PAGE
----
PHY 113 Lecture Notes - Lecture 13: Orbital Period, Occultation, Retrograde And Prograde Motion

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9 Jun 2018

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Chapter 13 Uranus and Neptune
13.1 The Discoveries of Uranus and Neptune
Uranus was discovered in 1781 by Herschel; first planet to be discovered in more than 2000
He was charting faint stars and came across a curious object he thought it was a nebula or
comet at first (He almost named the planet after King George III, at first!)
Arrows point to three of Uranus’s moons
Just barely visible in best conditions with naked eye
More detail can be seen in this image taken by Voyager 2 at a distance of 1 million km
(More on the color in a few slides)
Neptune was discovered in 1846, after analysis of Uranus’s orbit indicated a few peculiarities
(due to gravitational tugs from an unknown outer planet)
Details of Neptune cannot be made out from Earth either; arrows again point to moons
More detail is visible in these Voyager 2 images, also taken from a distance of 1 million km
13.2 Orbital and Physical Properties
Uranus and Neptune are very similar in many ways
Mass Radius Density
Uranus 14.5 x Earth 4.0 x Earth
Peculiarity of Uranus: Axis of rotation lies almost in the
plane of its orbit. Seasonal variations are extreme.
Best theory is some kind of catastrophic collision, but we have no evidence either way.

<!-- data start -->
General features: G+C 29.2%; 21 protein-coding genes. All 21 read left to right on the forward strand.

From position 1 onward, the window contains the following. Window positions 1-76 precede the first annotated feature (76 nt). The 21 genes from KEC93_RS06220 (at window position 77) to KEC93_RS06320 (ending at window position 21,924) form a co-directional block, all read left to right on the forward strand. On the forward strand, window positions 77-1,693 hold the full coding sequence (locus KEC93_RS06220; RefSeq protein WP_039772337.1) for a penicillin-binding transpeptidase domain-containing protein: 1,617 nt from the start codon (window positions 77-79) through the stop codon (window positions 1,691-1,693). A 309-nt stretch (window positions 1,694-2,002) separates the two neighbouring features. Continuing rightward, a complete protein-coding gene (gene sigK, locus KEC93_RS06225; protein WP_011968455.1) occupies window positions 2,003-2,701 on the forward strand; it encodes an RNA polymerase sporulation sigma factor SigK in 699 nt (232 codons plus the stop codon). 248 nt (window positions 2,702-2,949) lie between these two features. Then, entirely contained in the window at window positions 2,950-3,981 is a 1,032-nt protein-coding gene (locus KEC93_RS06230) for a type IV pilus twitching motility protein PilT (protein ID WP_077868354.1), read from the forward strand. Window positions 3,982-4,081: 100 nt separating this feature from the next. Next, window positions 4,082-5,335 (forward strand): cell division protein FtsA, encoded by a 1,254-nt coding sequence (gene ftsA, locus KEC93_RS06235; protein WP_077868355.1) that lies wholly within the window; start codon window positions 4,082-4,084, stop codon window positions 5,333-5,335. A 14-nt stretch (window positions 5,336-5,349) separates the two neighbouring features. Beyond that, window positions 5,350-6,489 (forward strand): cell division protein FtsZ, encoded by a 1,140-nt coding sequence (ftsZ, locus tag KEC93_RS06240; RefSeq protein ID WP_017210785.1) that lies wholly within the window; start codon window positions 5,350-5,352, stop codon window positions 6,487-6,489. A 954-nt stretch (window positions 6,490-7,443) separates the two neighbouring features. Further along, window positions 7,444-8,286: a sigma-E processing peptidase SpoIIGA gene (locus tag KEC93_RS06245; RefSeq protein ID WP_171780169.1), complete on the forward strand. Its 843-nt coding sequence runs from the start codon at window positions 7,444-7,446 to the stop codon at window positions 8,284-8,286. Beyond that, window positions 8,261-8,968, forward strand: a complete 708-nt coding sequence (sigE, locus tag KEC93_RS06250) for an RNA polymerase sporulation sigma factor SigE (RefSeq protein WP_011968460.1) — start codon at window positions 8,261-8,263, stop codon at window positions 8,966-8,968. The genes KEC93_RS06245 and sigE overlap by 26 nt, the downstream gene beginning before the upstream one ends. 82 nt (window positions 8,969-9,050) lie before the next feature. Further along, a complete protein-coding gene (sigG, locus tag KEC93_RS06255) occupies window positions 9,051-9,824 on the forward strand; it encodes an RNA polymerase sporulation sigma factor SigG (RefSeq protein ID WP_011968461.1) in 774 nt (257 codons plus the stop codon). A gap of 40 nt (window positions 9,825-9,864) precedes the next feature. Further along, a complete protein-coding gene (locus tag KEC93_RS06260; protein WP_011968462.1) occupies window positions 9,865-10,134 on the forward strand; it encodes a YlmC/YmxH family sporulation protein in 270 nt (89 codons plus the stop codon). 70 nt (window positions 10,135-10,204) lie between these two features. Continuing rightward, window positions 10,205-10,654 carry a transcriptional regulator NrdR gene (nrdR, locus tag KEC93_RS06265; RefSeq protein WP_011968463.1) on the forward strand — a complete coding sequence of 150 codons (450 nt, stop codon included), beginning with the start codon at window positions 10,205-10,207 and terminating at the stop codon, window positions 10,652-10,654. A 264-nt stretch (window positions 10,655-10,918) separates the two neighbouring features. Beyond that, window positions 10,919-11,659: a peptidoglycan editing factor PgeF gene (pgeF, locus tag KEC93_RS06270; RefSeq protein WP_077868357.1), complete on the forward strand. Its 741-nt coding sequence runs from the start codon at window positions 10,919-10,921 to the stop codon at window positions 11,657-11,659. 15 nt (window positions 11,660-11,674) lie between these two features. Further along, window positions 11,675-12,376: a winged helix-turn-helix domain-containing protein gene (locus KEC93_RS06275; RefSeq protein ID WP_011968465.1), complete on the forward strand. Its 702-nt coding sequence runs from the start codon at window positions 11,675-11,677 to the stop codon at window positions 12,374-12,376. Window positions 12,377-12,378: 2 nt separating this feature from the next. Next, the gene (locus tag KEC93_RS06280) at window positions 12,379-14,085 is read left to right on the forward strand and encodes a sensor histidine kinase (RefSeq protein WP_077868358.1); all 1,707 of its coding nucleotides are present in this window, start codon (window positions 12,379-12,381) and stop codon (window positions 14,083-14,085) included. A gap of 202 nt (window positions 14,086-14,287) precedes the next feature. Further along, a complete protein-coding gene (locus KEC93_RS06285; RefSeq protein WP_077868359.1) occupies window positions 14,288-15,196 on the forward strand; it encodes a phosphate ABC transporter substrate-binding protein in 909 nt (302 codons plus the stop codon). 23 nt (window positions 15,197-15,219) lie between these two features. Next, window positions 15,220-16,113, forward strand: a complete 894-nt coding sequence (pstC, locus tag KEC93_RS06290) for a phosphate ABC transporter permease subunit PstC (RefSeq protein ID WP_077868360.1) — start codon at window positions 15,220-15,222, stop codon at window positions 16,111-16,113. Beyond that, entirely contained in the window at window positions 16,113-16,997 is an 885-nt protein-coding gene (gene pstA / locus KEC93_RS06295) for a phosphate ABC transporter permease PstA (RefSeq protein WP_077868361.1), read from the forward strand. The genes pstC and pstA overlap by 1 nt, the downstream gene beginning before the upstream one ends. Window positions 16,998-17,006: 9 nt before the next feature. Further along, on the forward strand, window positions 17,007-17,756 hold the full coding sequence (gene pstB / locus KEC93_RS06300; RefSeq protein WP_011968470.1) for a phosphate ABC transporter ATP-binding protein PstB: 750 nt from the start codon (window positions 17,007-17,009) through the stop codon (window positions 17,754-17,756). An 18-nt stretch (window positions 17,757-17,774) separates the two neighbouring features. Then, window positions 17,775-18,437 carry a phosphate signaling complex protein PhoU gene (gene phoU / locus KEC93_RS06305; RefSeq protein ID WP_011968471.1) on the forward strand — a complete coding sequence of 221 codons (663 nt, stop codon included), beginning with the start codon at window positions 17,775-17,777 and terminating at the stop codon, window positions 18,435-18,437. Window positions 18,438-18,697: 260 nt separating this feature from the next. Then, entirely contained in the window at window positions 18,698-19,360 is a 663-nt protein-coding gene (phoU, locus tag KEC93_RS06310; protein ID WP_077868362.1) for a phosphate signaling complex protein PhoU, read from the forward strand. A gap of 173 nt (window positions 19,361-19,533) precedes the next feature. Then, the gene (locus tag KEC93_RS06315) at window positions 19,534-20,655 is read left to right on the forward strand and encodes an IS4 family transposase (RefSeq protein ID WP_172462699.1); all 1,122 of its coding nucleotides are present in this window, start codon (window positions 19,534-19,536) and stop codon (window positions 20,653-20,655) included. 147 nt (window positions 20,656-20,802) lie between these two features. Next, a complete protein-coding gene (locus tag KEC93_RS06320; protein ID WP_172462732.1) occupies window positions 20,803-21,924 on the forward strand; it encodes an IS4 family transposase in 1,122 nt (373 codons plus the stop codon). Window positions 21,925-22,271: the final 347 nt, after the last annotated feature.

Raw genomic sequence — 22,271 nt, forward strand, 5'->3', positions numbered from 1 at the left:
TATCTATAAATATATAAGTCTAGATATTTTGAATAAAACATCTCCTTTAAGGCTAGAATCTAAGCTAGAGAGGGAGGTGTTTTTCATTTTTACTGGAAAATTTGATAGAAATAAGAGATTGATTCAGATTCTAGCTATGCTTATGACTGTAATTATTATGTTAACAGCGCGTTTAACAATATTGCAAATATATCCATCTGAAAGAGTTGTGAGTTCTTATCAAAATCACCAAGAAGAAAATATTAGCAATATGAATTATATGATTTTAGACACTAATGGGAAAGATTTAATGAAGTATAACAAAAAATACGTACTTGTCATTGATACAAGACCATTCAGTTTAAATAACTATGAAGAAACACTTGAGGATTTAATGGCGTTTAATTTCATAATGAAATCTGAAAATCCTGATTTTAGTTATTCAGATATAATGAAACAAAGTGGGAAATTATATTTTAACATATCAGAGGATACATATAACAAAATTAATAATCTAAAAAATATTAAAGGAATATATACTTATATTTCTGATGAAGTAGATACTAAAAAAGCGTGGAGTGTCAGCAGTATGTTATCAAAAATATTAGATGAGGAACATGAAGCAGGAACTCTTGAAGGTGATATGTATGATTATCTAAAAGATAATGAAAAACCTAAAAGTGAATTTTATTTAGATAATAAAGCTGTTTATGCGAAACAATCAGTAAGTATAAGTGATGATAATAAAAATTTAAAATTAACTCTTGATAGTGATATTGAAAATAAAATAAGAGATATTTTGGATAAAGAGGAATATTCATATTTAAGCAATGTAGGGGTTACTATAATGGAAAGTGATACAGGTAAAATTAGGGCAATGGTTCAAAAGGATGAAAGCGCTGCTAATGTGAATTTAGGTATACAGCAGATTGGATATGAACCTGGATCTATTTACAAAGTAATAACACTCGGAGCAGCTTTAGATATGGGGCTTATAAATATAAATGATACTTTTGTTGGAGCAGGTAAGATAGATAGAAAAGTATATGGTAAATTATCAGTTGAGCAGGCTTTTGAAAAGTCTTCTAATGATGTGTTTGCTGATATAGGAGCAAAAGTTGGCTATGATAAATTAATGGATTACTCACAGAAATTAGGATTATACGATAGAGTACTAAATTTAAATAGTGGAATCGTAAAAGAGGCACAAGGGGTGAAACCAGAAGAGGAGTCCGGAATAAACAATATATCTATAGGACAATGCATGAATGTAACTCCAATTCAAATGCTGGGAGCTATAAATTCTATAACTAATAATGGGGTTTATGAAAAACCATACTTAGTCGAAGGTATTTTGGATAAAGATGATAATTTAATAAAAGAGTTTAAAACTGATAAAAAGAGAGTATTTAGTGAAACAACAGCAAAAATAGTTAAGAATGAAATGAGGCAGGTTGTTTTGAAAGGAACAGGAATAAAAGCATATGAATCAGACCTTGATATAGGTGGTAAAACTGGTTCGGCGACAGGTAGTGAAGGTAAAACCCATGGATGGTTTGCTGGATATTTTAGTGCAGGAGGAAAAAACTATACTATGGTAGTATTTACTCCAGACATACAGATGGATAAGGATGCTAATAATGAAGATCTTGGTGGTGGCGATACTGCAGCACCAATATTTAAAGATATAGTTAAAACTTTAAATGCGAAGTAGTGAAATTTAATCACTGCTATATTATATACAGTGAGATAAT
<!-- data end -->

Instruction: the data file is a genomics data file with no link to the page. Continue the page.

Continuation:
Neptune’s is so far out, the orbital period is 163.7 years
Since its discovery, it’s only now orbiting all the way around for the first time!
13.3 The Atmospheres of Uranus and Neptune
Outer atmospheres of Uranus and Neptune are similar to those of Jupiter and Saturn, mostly
H, He
As go from Jupiter Neptune Ammonia decreases and Methane increases, since Ammonia
freezes in outermost planets
Methane gives the dominant blue colors for Uranus and Neptune (Neptune = colder higher
concentrations darker blue)
Uranus is very cold; clouds only in lower, warmer layers.
These images show Uranus rotating (ac), and its ring (d)
Band structure of Neptune is more visible; it had a “Dark Spot” similar to Jupiter’s storms
(now vanished)
Uranus seems to lack any kind of internal heat source. It has a very cold surface temperature.
Oddly, Neptune does have an internal energy source it radiates ~3 times more energy than it
receives from the Sun.
The cause is still unknown!
Possibly, the thick methane has insulated the planet, so it still has some heat left over from
13.4 Magnetospheres and Internal Structure
Uranus and Neptune both have substantial magnetic fields, but at a large angle to their
rotation axes.
Magnetic center in both Uranus and Neptune are significantly off center.
Magnetic fields of Uranus and Neptune must not be produced by dynamos, as the other
planets’ fields are (no liquid H in the interior too cold)
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